Vice President Al Gore and the U.S. Environmental Protection Agency (U.S. EPA) today announced that the city of San Francisco has been awarded $100,000 and the city of Richmond $200,000 to help fund the redevelopment of industrial sites, known as brownfi6lds. San Francisco and Richmond are among 20 cities and government entities in the nation that today were added to the U.S. EPA's brownfields pilot program.
The cities will receive the funding over a two-year period and it will be used to revitalize contaminated properties and return them to thriving, productive use.
SAN FRANCISCO, June 13
"Brownfields projects bring together community leaders, investors, lenders, developers and citizens to work together and develop their own plans to turn economically abandoned areas into environmentally safe, economically attractive areas," said U.S. EPA Administrator Carol Browner.
"In communities with brownfields, this program can bring about the general economic revitalization of neighborhoods that otherwise could not have gotten back on their feet," Browner added. "Everyone wins."
"I am pleased that the cities of San Francisco and Richmond are being given funds to encourage the cleanup of contaminated industrial land and its return to productive community use," said Felicia Marcus, U.S. EPA's Regional Administrator. "We firmly believe that environmental cleanup can bring life and strength to a community through jobs, an enhanced tax base, and vision for the community's future."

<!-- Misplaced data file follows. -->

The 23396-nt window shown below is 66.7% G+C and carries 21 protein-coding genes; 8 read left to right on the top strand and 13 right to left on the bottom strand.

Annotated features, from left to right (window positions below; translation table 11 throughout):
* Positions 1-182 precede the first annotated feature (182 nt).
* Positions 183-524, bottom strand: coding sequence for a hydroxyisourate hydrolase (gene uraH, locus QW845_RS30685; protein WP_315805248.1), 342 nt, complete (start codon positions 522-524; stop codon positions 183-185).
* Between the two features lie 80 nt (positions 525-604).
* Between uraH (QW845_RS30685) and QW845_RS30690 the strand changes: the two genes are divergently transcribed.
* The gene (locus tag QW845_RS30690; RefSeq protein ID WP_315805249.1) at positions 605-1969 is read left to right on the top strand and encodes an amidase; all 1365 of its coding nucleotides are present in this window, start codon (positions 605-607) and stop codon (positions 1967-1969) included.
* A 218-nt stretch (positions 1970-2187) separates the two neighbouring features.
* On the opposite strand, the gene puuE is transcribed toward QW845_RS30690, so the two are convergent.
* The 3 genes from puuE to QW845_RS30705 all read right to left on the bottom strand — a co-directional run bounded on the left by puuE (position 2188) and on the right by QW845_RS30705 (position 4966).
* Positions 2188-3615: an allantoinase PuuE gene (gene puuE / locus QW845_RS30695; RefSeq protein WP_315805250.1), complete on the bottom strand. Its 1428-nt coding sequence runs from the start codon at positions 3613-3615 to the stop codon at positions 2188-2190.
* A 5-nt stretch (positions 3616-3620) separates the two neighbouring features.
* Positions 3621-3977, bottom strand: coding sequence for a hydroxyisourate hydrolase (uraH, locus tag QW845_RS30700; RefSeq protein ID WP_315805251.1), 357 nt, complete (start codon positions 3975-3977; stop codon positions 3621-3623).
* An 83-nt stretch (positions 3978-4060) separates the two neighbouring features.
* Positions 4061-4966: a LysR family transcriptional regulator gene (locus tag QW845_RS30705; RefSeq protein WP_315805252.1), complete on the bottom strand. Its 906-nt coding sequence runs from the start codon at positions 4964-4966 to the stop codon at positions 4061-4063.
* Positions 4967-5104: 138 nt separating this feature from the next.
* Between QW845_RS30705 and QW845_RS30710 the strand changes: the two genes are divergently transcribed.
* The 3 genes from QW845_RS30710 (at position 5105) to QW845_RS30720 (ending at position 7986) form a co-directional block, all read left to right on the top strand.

In San Francisco, the funds will be used to revitalize the Bayview/Hunter's Point neighborhood adjacent to the Hunters Point Naval Shipyard, a federal Superfund site. Brownfields properties with known or suspected contamination will be addressed under the pilot project.
Under its pilot project, San Francisco will evaluate the areals background information to identify potential chemical sources and pathways of human exposure; develop an area map illustrating areas of potential environmental concerns; review proposed land uses and develop appropriate cleanup levels for land use; conduct risk assessments and develop cleanup strategies; and conduct meetings with community members and regulatory agencies to address environmental concerns associated with land use, zoning, economic development, and environmental justice.
The city of Richmond will redevelop its North Shoreline area. The grant will be used to conduct preliminary site assessments; develop financing mechanisms for cleanup; streamline the regulatory process to achieve cleanup; and begin education and outreach programs in the North Shoreline area.
The addition of San Francisco and Richmond brings to five the number of brownfields pilot projects in California. The others are in the cities of Emeryville, Stockton, and Sacramento. The U.S. EPA is working with the city of East Palo Alto on its brownfields project in the Ravenswood area. In addition, U.S. EPA has assigned personnel to both Los Angeles and East Palo Alto to support brownfields activities in these cities. U.S. EPA is also working with the California Department of Toxic Substances Control to streamline regulations for addressing cleanup at brownfields properties.
Under the pilots projects -- which now total 60 nationwide -- the community and developers will work together to restore abandoned sites, thereby creating new jobs and economic growth, increasing property values and stimulating tax revenues. All of the national pilots will feature cooperative efforts between diverse community groups, investors, lenders, developers, regulators and other interested parties.
CONTACT: Lois Grunwald of the
U.S. Environmental Protection